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1

Lee-Richards Annular Monoplane

Although never mainstream, the notion of making an aeroplane with a circular wing has merit and has intermittently attracted serious flight innovators. British experimenters, Cedric Lee and George Tilghman Richards, designed their first powered annular-winged aeroplane in 1913. The aircraft was built amid great secrecy at Shoreham Aerodrome in Sussex, by Gordon England. Based on two concentric steel-tube hoops, the wing was braced to […]

2

Rumpler Taube

Bird-like Taube (“dove”) monoplanes proliferated in Germany and Austria before 1914, meeting military demand for a stable two-seater reconnaissance machine. The distinctive design was the work of Austrian engineer Dr Igo Etrich. From his first glider in 1904. Etrich evolved the unique avian silhouette with its striking sweptback wingtips. Curiously, the wing shape was modelled not on birds but on the winged seed of […]

3

Deperdussin Seaplane Racer

Founded in 1910, French businessman Armand Deperdussin’s company was famed for its racing monoplanes, which were then the fastest aeroplanes in the world. The key to their success was the use of the monococque (“single shell”) method for buildingu light yet strong fuselage. Originally devised by Swedish engineer Ruchonnet, the technique was adopted by Deperdussin’s designer, Louis Béchereau, in 1911. Layers of  plywood […]

4

Sikorsky Bolshoi (“Grand”)

In 1912 Igor Sikorsky, chief engineer at the Russo-Baltic Wagon Works in St Petersburg embarked on the design and construction of the world’s first four-engined aircraft. A huge machine by the standards of the time, it was appropriately named the “Bolshoi” (“Grand”) – although sceptics, convinced that it could never fly, dubbed it the “Petersburg Duck”. Sikorsky proved them wrong on 10 […]

5

Focke-Wulf Fw 190

Designed by Kurt Tank, the Fw 190 is considered Germany’s best single-seat fighter of World War II. When the first production model, the Fw 109A-1, entered Luftwaffe service in mid-1941, it took Allied intelligence completely by surprise because its air-cooled BMW radial engine gave il the appearance of an American fighter rather than a German one. Disturbingly for the RAF, the Fw […]

6

Ryan NYP

In 1927 airmail pilot Charles Lindbergh decided to compete for a $25.000 prize offered for the first person to fly non-stop between New York and Paris. Ryan Airlines of San Diego, California, agreed to build him an aeroplane in 60 days for $6.000 ($10,580 with the engine included). The New-York-to-Paris (NYP) aircraft was based on Ryan’s M.2 high-wing monoplane, but was specially adapted to accommodate greatly […]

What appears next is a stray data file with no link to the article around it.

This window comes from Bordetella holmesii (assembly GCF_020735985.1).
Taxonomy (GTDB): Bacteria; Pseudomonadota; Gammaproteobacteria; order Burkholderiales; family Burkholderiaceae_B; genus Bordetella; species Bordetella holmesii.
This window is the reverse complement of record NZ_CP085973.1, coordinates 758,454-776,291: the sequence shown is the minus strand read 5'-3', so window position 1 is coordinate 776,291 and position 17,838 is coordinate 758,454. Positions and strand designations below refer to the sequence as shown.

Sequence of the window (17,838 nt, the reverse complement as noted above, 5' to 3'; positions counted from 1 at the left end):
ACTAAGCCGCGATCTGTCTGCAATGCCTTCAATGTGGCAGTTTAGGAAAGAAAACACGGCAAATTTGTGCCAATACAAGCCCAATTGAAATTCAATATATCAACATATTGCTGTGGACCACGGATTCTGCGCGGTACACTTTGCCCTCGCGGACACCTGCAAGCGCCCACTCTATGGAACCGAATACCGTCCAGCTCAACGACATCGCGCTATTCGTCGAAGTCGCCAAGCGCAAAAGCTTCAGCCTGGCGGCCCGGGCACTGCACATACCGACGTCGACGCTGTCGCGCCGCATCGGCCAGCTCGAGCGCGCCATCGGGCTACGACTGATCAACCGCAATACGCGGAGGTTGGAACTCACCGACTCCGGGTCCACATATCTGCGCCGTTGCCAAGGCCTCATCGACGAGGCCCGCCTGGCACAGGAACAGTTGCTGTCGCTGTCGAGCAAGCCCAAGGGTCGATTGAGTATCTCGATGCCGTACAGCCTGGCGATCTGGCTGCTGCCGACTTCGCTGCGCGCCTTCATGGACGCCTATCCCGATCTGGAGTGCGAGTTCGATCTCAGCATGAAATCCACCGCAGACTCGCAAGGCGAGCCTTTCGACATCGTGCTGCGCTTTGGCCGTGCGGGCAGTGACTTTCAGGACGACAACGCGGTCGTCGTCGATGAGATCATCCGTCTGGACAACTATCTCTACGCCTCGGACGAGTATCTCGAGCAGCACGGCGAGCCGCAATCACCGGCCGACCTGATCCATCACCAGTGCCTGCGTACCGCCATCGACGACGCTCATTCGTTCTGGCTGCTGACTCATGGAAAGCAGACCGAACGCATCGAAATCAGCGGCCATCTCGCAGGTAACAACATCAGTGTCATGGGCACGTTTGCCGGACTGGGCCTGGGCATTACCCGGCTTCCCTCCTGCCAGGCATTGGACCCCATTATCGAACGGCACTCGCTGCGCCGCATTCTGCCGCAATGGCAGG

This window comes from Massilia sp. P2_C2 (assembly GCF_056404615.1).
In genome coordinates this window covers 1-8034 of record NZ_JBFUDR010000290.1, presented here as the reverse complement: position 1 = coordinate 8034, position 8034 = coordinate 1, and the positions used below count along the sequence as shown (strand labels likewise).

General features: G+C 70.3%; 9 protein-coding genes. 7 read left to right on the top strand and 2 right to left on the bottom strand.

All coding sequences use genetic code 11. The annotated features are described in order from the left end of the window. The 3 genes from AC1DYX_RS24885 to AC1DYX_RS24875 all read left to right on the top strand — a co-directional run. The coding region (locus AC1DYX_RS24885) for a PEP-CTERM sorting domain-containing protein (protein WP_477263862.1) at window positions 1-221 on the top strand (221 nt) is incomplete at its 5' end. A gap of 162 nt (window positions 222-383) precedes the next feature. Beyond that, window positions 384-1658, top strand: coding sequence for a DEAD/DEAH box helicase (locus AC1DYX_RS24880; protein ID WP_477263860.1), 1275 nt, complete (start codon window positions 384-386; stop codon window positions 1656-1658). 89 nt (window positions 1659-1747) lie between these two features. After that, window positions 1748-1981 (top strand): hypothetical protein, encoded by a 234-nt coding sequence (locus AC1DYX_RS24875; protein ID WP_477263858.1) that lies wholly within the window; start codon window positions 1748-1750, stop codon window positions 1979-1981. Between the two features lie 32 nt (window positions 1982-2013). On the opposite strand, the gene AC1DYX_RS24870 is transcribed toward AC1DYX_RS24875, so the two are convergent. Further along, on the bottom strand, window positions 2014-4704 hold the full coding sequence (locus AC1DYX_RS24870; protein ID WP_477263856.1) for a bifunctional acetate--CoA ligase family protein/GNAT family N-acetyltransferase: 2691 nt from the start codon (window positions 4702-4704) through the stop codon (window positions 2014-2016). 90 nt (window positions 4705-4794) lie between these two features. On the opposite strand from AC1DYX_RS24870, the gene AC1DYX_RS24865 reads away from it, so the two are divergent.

7

Dunne Tailless Aeroplane

In the early years of the 20th century British army officer Lieutenant John William Dunne developed a theoretical interest in aircraft stability, which led him to design the first practical tailless aeroplane. His machines achieved stability through the shaping of their wings. These were sharply swept hack and incorporated “washout” a change, from root to tip. of the angle at which the wings […]

8

Radley-England Water Plane

Designed and built in Britain by James Rladley and Eric Gordon England, the Waterplane was the world’s first tri-motor aeroplane. Its three 50-hp rotary engines were mounted between the wings. each engine had its own controls and an independent chain drive linking it to the propeller shaft above. Together the engines drove a large fourbladed pusher propeller. The aircraft was sizeable […]

9

Avro 504

Safe and easy to handle, the modest but much-loved Avro 504 was the machine in which many housands of pilots learned to fly in the wire-and-fabric era. Developed from the smaller Avro 500, the 504 was a pleasantly proportioned two-seat biplane, initially with a square cowling around its 80-hp engine. It had a distinctive comma-shaped rudder and an ingeniously simple undercarriage with a long […]

10

Cody British army aeroplane No. I

The first powered aeroplane to fly in Britain was the brainchild of an expatriate American, S. F. “Cody”. Born in Iowa as Samuel Franklin Coudery, he had renamed himself after his gun-slinging hero, “BuffaloBill” Cody. A flamboyant personality. Cowdery/Cody ran a Wild West show before moving to Britain in 2896 and developing an interest in flight. He was employed by the British […]